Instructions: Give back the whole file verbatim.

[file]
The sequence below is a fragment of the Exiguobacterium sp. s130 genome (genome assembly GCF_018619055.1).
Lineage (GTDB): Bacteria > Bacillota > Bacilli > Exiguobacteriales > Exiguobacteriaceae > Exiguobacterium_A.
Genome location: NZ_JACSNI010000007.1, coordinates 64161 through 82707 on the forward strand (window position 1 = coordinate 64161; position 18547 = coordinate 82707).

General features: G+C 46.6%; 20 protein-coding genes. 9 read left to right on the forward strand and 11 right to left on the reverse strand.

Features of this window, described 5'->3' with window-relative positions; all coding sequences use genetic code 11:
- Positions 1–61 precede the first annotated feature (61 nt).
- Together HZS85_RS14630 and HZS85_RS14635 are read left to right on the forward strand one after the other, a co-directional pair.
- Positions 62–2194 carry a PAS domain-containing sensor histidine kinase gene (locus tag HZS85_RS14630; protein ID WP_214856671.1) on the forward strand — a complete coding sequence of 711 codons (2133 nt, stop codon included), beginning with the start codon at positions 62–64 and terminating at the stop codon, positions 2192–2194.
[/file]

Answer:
The sequence below is a fragment of the Exiguobacterium sp. s130 genome (genome assembly GCF_018619055.1).
Lineage (GTDB): Bacteria > Bacillota > Bacilli > Exiguobacteriales > Exiguobacteriaceae > Exiguobacterium_A.
Genome location: NZ_JACSNI010000007.1, coordinates 64161 through 82707 on the forward strand (window position 1 = coordinate 64161; position 18547 = coordinate 82707).

General features: G+C 46.6%; 20 protein-coding genes. 9 read left to right on the forward strand and 11 right to left on the reverse strand.

Features of this window, described 5'->3' with window-relative positions; all coding sequences use genetic code 11:
- Positions 1–61 precede the first annotated feature (61 nt).
- Together HZS85_RS14630 and HZS85_RS14635 are read left to right on the forward strand one after the other, a co-directional pair.
- Positions 62–2194 carry a PAS domain-containing sensor histidine kinase gene (locus tag HZS85_RS14630; protein ID WP_214856671.1) on the forward strand — a complete coding sequence of 711 codons (2133 nt, stop codon included), beginning with the start codon at positions 62–64 and terminating at the stop codon, positions 2192–2194.